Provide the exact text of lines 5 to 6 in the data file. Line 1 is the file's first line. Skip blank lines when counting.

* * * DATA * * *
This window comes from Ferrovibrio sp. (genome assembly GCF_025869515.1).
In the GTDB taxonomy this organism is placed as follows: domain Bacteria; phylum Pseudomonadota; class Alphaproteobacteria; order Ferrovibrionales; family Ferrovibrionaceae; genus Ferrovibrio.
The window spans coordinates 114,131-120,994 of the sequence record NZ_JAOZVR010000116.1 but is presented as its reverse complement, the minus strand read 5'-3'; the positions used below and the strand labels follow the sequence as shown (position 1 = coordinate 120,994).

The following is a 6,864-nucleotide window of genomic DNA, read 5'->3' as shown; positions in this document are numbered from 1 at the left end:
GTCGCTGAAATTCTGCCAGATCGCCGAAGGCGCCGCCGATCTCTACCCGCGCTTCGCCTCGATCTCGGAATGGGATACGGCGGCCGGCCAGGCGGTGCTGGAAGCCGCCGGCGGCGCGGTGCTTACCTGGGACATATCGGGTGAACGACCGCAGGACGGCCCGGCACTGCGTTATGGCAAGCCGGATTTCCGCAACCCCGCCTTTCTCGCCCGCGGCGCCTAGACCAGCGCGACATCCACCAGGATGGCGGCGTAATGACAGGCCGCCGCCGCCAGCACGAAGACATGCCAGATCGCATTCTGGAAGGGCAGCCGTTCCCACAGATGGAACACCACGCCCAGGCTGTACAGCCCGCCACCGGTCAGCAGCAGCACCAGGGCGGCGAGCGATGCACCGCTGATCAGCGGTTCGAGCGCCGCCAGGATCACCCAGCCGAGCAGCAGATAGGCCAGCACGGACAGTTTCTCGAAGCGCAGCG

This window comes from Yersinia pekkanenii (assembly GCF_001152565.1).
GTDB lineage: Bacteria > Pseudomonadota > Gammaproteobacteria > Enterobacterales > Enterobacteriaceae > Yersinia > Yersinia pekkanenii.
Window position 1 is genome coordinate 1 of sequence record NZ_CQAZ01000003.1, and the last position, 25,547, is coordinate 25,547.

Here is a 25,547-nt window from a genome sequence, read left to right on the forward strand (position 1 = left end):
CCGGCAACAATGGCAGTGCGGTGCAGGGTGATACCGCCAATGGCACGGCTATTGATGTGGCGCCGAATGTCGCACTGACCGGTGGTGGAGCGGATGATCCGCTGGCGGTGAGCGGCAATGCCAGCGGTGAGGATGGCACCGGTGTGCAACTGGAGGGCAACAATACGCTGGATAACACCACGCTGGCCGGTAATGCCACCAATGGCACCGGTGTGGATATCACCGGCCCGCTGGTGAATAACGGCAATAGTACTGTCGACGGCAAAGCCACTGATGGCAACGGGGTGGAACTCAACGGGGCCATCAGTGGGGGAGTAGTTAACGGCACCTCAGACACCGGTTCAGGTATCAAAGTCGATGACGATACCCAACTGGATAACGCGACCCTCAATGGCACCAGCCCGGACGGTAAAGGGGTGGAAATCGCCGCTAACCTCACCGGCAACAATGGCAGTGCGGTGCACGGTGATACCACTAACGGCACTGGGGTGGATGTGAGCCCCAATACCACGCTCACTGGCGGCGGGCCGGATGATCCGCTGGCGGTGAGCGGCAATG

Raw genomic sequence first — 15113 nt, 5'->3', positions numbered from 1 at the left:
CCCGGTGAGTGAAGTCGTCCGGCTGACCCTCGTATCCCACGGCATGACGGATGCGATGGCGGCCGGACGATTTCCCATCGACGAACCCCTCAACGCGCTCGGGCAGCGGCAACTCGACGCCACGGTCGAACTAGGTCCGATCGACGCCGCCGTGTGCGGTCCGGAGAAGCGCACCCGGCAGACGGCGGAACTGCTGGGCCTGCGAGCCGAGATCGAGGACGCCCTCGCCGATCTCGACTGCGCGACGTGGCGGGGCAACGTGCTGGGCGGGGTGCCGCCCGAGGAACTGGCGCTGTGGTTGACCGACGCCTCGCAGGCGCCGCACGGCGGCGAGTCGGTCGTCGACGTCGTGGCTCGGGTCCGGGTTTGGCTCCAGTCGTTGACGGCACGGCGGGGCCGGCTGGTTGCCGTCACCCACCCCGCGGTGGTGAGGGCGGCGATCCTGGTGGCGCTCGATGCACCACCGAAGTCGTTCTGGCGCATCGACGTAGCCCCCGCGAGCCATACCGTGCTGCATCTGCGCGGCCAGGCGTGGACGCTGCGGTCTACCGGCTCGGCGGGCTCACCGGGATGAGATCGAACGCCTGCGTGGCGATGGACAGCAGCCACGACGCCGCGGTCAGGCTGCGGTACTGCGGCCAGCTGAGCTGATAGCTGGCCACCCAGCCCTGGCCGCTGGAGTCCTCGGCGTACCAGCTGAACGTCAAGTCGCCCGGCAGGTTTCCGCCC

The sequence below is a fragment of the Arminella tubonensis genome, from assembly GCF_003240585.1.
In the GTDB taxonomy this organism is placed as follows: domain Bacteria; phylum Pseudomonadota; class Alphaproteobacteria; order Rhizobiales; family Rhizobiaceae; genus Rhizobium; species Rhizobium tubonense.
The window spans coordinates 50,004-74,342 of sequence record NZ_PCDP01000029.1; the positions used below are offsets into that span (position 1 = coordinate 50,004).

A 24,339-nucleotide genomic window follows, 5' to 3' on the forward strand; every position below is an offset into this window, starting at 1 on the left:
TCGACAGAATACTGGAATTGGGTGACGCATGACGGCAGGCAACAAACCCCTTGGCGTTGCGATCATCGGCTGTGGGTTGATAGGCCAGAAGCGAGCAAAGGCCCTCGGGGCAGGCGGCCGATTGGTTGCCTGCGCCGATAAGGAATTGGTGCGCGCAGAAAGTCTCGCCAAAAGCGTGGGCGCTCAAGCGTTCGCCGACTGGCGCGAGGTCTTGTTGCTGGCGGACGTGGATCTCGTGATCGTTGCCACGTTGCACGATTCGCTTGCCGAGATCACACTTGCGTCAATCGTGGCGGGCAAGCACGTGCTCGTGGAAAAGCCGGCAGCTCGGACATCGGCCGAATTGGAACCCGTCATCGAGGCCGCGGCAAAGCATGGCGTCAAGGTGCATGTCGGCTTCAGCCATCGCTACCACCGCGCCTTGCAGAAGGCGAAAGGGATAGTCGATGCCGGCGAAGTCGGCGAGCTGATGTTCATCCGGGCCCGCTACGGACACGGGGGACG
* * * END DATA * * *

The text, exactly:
GTCGCTGAAATTCTGCCAGATCGCCGAAGGCGCCGCCGATCTCTACCCGCGCTTCGCCTCGATCTCGGAATGGGATACGGCGGCCGGCCAGGCGGTGCTGGAAGCCGCCGGCGGCGCGGTGCTTACCTGGGACATATCGGGTGAACGACCGCAGGACGGCCCGGCACTGCGTTATGGCAAGCCGGATTTCCGCAACCCCGCCTTTCTCGCCCGCGGCGCCTAGACCAGCGCGACATCCACCAGGATGGCGGCGTAATGACAGGCCGCCGCCGCCAGCACGAAGACATGCCAGATCGCATTCTGGAAGGGCAGCCGTTCCCACAGATGGAACACCACGCCCAGGCTGTACAGCCCGCCACCGGTCAGCAGCAGCACCAGGGCGGCGAGCGATGCACCGCTGATCAGCGGTTCGAGCGCCGCCAGGATCACCCAGCCGAGCAGCAGATAGGCCAGCACGGACAGTTTCTCGAAGCGCAGCG

This window comes from Yersinia pekkanenii (assembly GCF_001152565.1).